Terrorists, Victims, and Society: Psychological Perspectives on Terrorism and Its Consequences

By Andrew Silke | Go to book overview

CHAPTER 3
The Psychology of
Hostage-Taking

MARGARET WILSON
University of Kent at Canterbury, UK


INTRODUCTION

This chapter provides an overview of the areas in which psychological research can contribute to understanding terrorist hostage-taking. The study of hostage-taking, as with terrorism in general, has been crossdisciplinary and therefore this review includes a variety of material relating to psychological issues, whether written by psychologists or not. It sets out the scope of research directions, rather than attempting to analyse any one area in depth.

Figure 3.1 provides a summary model of the stages of hostage-taking following the temporal frame of the incident (down the page). The three main parties involved in the process are represented by three columns across the page. The psychological issues that arise at each stage are summarised within the model, and the principal phases of interaction between the parties are indicated with arrows. The chapter reviews the areas where psychology is relevant at each phase of the incident, some of which are covered in more depth in other chapters of this book.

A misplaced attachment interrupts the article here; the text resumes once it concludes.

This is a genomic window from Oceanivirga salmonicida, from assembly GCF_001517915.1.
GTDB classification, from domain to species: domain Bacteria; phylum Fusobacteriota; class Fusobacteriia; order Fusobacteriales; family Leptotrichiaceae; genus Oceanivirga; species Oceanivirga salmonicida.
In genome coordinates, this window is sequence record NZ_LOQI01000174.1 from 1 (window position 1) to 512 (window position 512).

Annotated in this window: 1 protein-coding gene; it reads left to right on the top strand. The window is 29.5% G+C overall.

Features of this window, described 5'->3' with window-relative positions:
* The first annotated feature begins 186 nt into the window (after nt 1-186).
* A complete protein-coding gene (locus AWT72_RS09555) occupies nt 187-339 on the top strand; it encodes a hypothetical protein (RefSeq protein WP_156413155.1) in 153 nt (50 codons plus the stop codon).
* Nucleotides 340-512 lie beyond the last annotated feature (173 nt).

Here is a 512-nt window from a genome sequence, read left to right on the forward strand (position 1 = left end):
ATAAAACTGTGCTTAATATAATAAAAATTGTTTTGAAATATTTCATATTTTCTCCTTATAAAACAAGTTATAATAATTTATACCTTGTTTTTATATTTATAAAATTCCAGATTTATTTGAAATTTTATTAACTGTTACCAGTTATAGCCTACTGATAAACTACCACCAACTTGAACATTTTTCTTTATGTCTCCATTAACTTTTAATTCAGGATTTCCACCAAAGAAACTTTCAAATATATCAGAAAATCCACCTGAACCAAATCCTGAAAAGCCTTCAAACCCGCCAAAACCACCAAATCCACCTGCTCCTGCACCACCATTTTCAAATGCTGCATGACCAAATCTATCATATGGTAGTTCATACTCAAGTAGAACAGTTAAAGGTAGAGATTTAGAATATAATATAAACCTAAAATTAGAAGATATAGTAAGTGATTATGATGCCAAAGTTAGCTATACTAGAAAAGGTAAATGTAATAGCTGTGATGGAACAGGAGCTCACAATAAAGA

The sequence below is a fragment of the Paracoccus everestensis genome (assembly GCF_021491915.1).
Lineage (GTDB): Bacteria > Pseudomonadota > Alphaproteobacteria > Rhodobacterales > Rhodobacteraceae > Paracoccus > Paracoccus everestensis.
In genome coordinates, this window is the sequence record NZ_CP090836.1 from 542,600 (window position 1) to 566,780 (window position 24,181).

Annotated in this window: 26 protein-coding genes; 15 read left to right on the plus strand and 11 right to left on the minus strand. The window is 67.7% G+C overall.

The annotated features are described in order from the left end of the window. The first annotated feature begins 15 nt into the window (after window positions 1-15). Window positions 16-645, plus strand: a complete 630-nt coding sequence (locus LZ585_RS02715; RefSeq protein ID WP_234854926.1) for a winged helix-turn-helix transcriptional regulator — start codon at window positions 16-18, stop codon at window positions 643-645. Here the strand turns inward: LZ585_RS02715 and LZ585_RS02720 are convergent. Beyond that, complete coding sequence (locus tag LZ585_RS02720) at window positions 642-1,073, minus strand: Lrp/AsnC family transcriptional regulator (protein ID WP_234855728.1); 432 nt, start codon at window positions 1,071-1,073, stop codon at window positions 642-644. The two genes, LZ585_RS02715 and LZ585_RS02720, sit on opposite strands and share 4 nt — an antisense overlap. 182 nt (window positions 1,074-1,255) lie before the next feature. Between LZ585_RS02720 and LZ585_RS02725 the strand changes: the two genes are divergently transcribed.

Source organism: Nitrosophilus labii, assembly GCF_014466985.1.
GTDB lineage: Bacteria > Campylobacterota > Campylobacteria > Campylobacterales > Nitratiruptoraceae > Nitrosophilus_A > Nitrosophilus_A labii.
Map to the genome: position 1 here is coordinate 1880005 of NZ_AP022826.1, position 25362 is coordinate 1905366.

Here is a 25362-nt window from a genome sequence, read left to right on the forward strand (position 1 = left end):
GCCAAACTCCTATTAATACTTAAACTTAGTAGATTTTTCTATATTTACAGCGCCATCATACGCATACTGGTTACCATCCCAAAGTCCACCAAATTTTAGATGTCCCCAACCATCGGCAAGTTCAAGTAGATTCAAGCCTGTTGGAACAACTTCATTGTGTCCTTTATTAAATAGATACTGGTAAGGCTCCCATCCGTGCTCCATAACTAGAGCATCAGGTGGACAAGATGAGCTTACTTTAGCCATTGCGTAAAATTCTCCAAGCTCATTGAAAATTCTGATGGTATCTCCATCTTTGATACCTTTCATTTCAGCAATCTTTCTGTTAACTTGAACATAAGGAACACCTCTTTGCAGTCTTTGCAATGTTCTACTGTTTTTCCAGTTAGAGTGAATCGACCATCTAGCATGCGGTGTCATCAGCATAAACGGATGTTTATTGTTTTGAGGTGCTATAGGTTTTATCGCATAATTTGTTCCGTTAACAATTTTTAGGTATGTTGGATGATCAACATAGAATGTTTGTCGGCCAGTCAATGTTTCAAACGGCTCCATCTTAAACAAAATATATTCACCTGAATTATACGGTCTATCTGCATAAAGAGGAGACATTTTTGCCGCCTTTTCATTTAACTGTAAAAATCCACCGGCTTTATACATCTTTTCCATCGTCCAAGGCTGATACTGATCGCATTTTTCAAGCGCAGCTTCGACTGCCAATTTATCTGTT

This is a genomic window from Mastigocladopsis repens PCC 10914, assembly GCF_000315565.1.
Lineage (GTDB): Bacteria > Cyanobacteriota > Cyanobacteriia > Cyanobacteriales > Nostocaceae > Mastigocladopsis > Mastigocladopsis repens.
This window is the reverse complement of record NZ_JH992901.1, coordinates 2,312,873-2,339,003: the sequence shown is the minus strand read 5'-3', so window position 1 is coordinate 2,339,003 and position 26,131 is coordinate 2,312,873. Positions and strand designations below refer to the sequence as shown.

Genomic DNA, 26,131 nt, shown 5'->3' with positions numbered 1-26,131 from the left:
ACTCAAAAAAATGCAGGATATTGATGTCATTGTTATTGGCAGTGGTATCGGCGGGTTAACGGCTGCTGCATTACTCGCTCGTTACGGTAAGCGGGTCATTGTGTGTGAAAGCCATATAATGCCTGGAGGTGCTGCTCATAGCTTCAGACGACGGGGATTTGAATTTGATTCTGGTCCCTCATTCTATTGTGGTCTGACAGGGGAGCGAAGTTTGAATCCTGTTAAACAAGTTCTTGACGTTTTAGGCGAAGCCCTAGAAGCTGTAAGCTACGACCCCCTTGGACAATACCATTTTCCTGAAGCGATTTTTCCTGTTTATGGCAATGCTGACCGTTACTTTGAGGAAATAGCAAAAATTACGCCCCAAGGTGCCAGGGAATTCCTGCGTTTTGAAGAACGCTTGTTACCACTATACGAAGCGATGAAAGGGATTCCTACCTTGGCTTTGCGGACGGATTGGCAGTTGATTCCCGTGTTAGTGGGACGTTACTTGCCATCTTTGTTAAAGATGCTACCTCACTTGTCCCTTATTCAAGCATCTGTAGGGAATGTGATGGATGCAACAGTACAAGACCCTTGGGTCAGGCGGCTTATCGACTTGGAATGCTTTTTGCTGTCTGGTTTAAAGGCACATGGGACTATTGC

For the purposes of the present review, an incident is described as 'hostage-taking' where the abduction takes place in order to extract some form of concession in return for the safe release of the hostages. Thus, the capture of the hostages is taken to be planned, rather than resorted to when another form of action has failed, for example where hostages are

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